I often think of the arrival of September as being like the New Year. With the start of the school year and the tangible shift from August's slower pace to the ramp up of fall's activities, September often feels more like a new beginning than January. It also feels worthy of a similar type of new year reflection: How do I want to approach these next months? What are my intentions? What do I want to remember?
While such questions can feel daunting, they're also useful in keeping us awake in life -- ensuring that we don't passively fall asleep within the familiar demands and routines of the everyday. I find it most helpful to choose just one question to reflect on, or I should say, one particular phrasing of a question that really speaks to where I am. Right now, the question is "How can I keep a sense of balance as I move into the fall?"
This question reminds me of Goldilocks' predicament: not wanting things to be too much or too little, but rather, seeking that middle ground, sweet-spot choice that feels just right. I can relate to her pickiness. I don't want an autumn with so many balls in the air that I'm constantly off-center, racing around, and cringing at the thought of a dropped object. I certainly don't want that for my family either.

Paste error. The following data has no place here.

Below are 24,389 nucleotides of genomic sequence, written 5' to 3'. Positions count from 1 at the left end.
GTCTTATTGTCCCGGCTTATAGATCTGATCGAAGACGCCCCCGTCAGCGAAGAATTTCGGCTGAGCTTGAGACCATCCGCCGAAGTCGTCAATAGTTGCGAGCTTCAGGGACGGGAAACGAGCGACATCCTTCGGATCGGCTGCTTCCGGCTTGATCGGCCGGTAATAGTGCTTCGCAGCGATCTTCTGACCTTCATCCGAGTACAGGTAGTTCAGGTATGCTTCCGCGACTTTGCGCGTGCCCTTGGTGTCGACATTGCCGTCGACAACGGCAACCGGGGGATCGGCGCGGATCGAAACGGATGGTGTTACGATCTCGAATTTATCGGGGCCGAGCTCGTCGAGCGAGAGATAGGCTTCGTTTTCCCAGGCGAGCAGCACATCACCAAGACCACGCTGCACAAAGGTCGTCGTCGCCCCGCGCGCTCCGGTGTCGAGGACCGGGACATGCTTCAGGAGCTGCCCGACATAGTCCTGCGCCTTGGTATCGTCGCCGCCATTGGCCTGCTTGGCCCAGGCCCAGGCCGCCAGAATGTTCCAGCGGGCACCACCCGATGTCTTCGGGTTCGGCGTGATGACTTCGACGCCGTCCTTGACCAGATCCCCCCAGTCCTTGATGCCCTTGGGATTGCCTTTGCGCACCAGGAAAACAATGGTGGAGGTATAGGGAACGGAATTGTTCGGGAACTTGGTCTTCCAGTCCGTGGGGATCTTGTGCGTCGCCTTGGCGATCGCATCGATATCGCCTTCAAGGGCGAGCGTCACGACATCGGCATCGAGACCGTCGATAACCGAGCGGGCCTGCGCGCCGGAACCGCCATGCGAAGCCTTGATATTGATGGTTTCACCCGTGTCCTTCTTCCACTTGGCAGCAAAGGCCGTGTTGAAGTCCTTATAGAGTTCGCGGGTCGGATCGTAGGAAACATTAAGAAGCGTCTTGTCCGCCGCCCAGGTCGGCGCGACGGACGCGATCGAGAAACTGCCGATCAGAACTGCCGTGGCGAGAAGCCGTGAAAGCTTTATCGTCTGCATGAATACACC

At the same time, I want there to be enough: enough excitement so that we have things to look forward to, enough activities that we're engaged and learning new things, enough goals and priorities that we feel like we're moving forward in life, and enough opportunities for meaningful service and creative expression in the world. Oh yes, and some time to take care of ourselves via good eating and exercising and resting and pausing enough to remember why we're doing all that we're doing!
Keeping a sense of balance -- even if it's a swirling, ever-in-motion, chaotic sort of balance-- requires an ongoing check-in as opposed to a one-time figuring out. I imagine this is true with whatever intention or question we have at the beginning of a season. It helps to write it down and put it somewhere where we'll see it. By doing this, we can let it stare back at us from its sticky note on the refrigerator door or its white letters on the chalk board and re-ask us our question-- reminding us of what we most want to remember.
For more by Karen Horneffer-Ginter, Ph.D., click here.
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